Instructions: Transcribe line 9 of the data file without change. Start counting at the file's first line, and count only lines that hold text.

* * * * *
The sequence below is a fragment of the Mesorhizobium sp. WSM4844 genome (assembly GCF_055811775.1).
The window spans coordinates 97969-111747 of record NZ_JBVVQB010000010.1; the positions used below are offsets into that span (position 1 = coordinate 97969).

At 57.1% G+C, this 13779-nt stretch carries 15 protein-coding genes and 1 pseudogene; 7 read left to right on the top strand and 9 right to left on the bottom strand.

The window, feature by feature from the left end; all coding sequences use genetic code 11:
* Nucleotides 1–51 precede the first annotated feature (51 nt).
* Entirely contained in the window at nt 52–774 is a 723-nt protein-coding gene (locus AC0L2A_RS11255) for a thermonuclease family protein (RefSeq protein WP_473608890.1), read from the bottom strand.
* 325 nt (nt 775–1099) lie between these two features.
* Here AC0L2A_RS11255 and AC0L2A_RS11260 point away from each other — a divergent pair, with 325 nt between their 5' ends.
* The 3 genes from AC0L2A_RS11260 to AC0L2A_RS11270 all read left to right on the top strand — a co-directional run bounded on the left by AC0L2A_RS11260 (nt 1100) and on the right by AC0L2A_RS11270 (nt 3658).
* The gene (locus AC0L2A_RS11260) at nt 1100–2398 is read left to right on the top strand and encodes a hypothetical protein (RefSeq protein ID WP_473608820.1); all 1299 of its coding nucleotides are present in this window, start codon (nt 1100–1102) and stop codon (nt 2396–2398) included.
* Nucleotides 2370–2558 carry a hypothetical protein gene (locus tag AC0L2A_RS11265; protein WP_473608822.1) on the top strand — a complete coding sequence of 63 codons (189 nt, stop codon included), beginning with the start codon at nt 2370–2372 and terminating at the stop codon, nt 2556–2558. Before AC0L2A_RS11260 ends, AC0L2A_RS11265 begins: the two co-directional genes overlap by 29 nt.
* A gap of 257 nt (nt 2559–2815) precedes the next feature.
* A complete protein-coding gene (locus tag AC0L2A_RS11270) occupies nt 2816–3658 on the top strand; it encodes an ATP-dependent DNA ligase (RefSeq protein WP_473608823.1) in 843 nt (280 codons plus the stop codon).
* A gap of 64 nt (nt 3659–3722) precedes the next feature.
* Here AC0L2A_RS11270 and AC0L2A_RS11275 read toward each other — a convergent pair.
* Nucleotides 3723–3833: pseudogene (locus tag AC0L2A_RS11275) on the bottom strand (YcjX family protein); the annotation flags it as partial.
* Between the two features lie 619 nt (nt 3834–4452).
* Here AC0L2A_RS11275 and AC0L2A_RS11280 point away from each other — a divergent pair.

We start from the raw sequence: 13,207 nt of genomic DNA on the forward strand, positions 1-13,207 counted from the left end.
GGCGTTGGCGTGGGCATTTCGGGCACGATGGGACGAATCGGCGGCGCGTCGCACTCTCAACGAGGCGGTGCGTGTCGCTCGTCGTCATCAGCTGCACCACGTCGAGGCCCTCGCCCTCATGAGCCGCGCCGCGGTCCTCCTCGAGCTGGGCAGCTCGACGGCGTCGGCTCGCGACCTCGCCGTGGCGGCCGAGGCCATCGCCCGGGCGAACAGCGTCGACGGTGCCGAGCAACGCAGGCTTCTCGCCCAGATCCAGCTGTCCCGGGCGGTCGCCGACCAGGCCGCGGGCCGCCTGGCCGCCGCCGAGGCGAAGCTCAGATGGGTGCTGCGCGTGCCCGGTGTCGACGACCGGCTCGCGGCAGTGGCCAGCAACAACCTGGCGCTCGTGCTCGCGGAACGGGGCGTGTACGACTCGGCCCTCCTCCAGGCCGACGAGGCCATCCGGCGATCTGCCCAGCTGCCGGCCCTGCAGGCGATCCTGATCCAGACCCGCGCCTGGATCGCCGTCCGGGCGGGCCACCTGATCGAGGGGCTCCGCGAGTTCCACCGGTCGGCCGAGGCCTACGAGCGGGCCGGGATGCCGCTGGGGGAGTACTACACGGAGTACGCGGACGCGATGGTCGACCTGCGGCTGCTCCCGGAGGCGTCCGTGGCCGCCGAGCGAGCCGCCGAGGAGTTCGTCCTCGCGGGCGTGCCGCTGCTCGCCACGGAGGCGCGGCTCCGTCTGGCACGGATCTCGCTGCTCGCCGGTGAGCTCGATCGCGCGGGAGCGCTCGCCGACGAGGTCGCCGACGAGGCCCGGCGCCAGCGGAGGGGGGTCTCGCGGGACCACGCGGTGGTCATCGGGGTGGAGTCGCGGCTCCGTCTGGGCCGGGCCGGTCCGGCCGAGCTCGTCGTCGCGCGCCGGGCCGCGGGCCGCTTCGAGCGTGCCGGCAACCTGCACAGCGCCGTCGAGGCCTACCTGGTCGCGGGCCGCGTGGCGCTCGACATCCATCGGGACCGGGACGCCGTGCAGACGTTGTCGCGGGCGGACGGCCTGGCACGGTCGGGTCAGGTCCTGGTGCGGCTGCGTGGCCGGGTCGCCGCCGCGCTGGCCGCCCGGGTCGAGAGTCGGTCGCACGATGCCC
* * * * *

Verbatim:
* The 3 genes from AC0L2A_RS11260 to AC0L2A_RS11270 all read left to right on the top strand — a co-directional run bounded on the left by AC0L2A_RS11260 (nt 1100) and on the right by AC0L2A_RS11270 (nt 3658).